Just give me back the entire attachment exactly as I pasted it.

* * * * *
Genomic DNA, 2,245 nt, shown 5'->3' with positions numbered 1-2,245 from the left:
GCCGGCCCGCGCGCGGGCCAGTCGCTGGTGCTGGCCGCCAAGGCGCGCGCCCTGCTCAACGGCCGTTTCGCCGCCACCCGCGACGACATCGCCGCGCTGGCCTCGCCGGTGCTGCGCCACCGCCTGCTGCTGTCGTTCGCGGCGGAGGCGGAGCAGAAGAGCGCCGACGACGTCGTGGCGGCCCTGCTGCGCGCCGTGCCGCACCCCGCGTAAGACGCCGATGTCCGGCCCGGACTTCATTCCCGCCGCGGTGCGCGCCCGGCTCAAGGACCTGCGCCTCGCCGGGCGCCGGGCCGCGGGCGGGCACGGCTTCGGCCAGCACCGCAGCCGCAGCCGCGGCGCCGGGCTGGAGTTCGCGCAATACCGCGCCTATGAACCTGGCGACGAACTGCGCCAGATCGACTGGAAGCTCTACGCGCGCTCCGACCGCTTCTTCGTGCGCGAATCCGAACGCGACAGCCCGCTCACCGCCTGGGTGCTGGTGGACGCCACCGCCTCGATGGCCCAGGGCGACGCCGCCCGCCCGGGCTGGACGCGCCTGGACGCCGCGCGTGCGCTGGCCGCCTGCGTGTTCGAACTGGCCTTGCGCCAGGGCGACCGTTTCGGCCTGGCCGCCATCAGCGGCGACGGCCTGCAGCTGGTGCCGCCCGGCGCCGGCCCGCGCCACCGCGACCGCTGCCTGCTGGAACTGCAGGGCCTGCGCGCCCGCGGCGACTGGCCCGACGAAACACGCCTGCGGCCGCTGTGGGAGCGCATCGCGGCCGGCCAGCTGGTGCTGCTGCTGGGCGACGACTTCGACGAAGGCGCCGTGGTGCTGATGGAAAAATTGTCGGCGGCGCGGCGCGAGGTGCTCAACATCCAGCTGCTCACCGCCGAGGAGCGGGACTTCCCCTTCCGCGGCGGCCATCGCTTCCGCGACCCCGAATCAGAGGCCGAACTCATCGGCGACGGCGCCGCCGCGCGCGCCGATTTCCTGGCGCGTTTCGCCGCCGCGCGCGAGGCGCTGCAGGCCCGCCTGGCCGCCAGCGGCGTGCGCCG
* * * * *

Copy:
Genomic DNA, 2,245 nt, shown 5'->3' with positions numbered 1-2,245 from the left:
GCCGGCCCGCGCGCGGGCCAGTCGCTGGTGCTGGCCGCCAAGGCGCGCGCCCTGCTCAACGGCCGTTTCGCCGCCACCCGCGACGACATCGCCGCGCTGGCCTCGCCGGTGCTGCGCCACCGCCTGCTGCTGTCGTTCGCGGCGGAGGCGGAGCAGAAGAGCGCCGACGACGTCGTGGCGGCCCTGCTGCGCGCCGTGCCGCACCCCGCGTAAGACGCCGATGTCCGGCCCGGACTTCATTCCCGCCGCGGTGCGCGCCCGGCTCAAGGACCTGCGCCTCGCCGGGCGCCGGGCCGCGGGCGGGCACGGCTTCGGCCAGCACCGCAGCCGCAGCCGCGGCGCCGGGCTGGAGTTCGCGCAATACCGCGCCTATGAACCTGGCGACGAACTGCGCCAGATCGACTGGAAGCTCTACGCGCGCTCCGACCGCTTCTTCGTGCGCGAATCCGAACGCGACAGCCCGCTCACCGCCTGGGTGCTGGTGGACGCCACCGCCTCGATGGCCCAGGGCGACGCCGCCCGCCCGGGCTGGACGCGCCTGGACGCCGCGCGTGCGCTGGCCGCCTGCGTGTTCGAACTGGCCTTGCGCCAGGGCGACCGTTTCGGCCTGGCCGCCATCAGCGGCGACGGCCTGCAGCTGGTGCCGCCCGGCGCCGGCCCGCGCCACCGCGACCGCTGCCTGCTGGAACTGCAGGGCCTGCGCGCCCGCGGCGACTGGCCCGACGAAACACGCCTGCGGCCGCTGTGGGAGCGCATCGCGGCCGGCCAGCTGGTGCTGCTGCTGGGCGACGACTTCGACGAAGGCGCCGTGGTGCTGATGGAAAAATTGTCGGCGGCGCGGCGCGAGGTGCTCAACATCCAGCTGCTCACCGCCGAGGAGCGGGACTTCCCCTTCCGCGGCGGCCATCGCTTCCGCGACCCCGAATCAGAGGCCGAACTCATCGGCGACGGCGCCGCCGCGCGCGCCGATTTCCTGGCGCGTTTCGCCGCCGCGCGCGAGGCGCTGCAGGCCCGCCTGGCCGCCAGCGGCGTGCGCCG